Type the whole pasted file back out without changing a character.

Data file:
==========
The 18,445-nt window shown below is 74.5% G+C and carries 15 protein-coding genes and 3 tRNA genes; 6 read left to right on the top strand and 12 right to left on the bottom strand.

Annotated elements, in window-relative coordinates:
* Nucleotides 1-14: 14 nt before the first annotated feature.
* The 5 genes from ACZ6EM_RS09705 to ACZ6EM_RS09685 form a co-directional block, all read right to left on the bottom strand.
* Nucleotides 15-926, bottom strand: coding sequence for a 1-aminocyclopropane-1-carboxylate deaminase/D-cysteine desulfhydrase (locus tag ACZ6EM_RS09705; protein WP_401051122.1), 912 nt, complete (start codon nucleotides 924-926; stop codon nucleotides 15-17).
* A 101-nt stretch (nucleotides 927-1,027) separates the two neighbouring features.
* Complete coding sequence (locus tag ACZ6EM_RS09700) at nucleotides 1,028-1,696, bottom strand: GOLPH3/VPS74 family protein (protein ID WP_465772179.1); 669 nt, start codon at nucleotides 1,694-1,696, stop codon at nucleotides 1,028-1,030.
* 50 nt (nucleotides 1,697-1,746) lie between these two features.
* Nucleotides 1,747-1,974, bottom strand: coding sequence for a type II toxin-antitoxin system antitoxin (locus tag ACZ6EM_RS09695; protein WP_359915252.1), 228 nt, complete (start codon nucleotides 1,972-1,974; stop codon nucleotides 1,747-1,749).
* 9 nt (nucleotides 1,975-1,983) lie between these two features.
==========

The 18,445-nt window shown below is 74.5% G+C and carries 15 protein-coding genes and 3 tRNA genes; 6 read left to right on the top strand and 12 right to left on the bottom strand.

Annotated elements, in window-relative coordinates:
* Nucleotides 1-14: 14 nt before the first annotated feature.
* The 5 genes from ACZ6EM_RS09705 to ACZ6EM_RS09685 form a co-directional block, all read right to left on the bottom strand.
* Nucleotides 15-926, bottom strand: coding sequence for a 1-aminocyclopropane-1-carboxylate deaminase/D-cysteine desulfhydrase (locus tag ACZ6EM_RS09705; protein WP_401051122.1), 912 nt, complete (start codon nucleotides 924-926; stop codon nucleotides 15-17).
* A 101-nt stretch (nucleotides 927-1,027) separates the two neighbouring features.
* Complete coding sequence (locus tag ACZ6EM_RS09700) at nucleotides 1,028-1,696, bottom strand: GOLPH3/VPS74 family protein (protein ID WP_465772179.1); 669 nt, start codon at nucleotides 1,694-1,696, stop codon at nucleotides 1,028-1,030.
* 50 nt (nucleotides 1,697-1,746) lie between these two features.
* Nucleotides 1,747-1,974, bottom strand: coding sequence for a type II toxin-antitoxin system antitoxin (locus tag ACZ6EM_RS09695; protein WP_359915252.1), 228 nt, complete (start codon nucleotides 1,972-1,974; stop codon nucleotides 1,747-1,749).
* 9 nt (nucleotides 1,975-1,983) lie between these two features.